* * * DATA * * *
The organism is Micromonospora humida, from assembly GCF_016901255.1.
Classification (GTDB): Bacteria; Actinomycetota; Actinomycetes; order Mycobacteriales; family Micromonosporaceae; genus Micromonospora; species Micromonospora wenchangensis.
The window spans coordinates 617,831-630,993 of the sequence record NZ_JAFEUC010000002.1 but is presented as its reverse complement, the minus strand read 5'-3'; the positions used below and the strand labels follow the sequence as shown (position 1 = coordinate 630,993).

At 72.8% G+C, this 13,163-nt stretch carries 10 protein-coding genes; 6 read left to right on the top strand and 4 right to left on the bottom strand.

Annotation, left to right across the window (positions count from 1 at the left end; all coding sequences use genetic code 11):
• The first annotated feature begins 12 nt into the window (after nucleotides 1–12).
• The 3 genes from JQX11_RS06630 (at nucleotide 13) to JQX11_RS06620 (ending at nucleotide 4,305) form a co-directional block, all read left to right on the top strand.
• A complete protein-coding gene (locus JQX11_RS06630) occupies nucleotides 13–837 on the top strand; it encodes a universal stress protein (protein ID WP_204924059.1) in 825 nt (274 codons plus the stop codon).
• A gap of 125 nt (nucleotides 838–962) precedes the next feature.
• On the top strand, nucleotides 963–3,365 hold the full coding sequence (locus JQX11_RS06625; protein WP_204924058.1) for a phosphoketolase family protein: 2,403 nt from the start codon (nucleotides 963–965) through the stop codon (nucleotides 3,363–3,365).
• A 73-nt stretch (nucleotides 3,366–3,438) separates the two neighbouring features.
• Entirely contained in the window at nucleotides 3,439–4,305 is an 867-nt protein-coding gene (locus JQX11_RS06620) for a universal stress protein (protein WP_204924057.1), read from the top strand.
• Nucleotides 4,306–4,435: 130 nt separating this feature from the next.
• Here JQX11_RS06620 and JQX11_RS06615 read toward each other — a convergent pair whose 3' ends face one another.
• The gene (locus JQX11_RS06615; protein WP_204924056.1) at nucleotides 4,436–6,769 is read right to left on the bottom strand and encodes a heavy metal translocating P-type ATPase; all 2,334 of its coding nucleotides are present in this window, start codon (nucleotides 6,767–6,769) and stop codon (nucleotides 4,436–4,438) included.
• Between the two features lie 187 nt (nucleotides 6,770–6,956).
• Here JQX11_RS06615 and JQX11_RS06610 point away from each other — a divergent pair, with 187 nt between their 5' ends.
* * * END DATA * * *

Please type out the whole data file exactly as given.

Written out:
The organism is Micromonospora humida, from assembly GCF_016901255.1.
Classification (GTDB): Bacteria; Actinomycetota; Actinomycetes; order Mycobacteriales; family Micromonosporaceae; genus Micromonospora; species Micromonospora wenchangensis.
The window spans coordinates 617,831-630,993 of the sequence record NZ_JAFEUC010000002.1 but is presented as its reverse complement, the minus strand read 5'-3'; the positions used below and the strand labels follow the sequence as shown (position 1 = coordinate 630,993).

At 72.8% G+C, this 13,163-nt stretch carries 10 protein-coding genes; 6 read left to right on the top strand and 4 right to left on the bottom strand.

Annotation, left to right across the window (positions count from 1 at the left end; all coding sequences use genetic code 11):
• The first annotated feature begins 12 nt into the window (after nucleotides 1–12).
• The 3 genes from JQX11_RS06630 (at nucleotide 13) to JQX11_RS06620 (ending at nucleotide 4,305) form a co-directional block, all read left to right on the top strand.
• A complete protein-coding gene (locus JQX11_RS06630) occupies nucleotides 13–837 on the top strand; it encodes a universal stress protein (protein ID WP_204924059.1) in 825 nt (274 codons plus the stop codon).
• A gap of 125 nt (nucleotides 838–962) precedes the next feature.
• On the top strand, nucleotides 963–3,365 hold the full coding sequence (locus JQX11_RS06625; protein WP_204924058.1) for a phosphoketolase family protein: 2,403 nt from the start codon (nucleotides 963–965) through the stop codon (nucleotides 3,363–3,365).
• A 73-nt stretch (nucleotides 3,366–3,438) separates the two neighbouring features.
• Entirely contained in the window at nucleotides 3,439–4,305 is an 867-nt protein-coding gene (locus JQX11_RS06620) for a universal stress protein (protein WP_204924057.1), read from the top strand.
• Nucleotides 4,306–4,435: 130 nt separating this feature from the next.
• Here JQX11_RS06620 and JQX11_RS06615 read toward each other — a convergent pair whose 3' ends face one another.
• The gene (locus JQX11_RS06615; protein WP_204924056.1) at nucleotides 4,436–6,769 is read right to left on the bottom strand and encodes a heavy metal translocating P-type ATPase; all 2,334 of its coding nucleotides are present in this window, start codon (nucleotides 6,767–6,769) and stop codon (nucleotides 4,436–4,438) included.
• Between the two features lie 187 nt (nucleotides 6,770–6,956).
• Here JQX11_RS06615 and JQX11_RS06610 point away from each other — a divergent pair, with 187 nt between their 5' ends.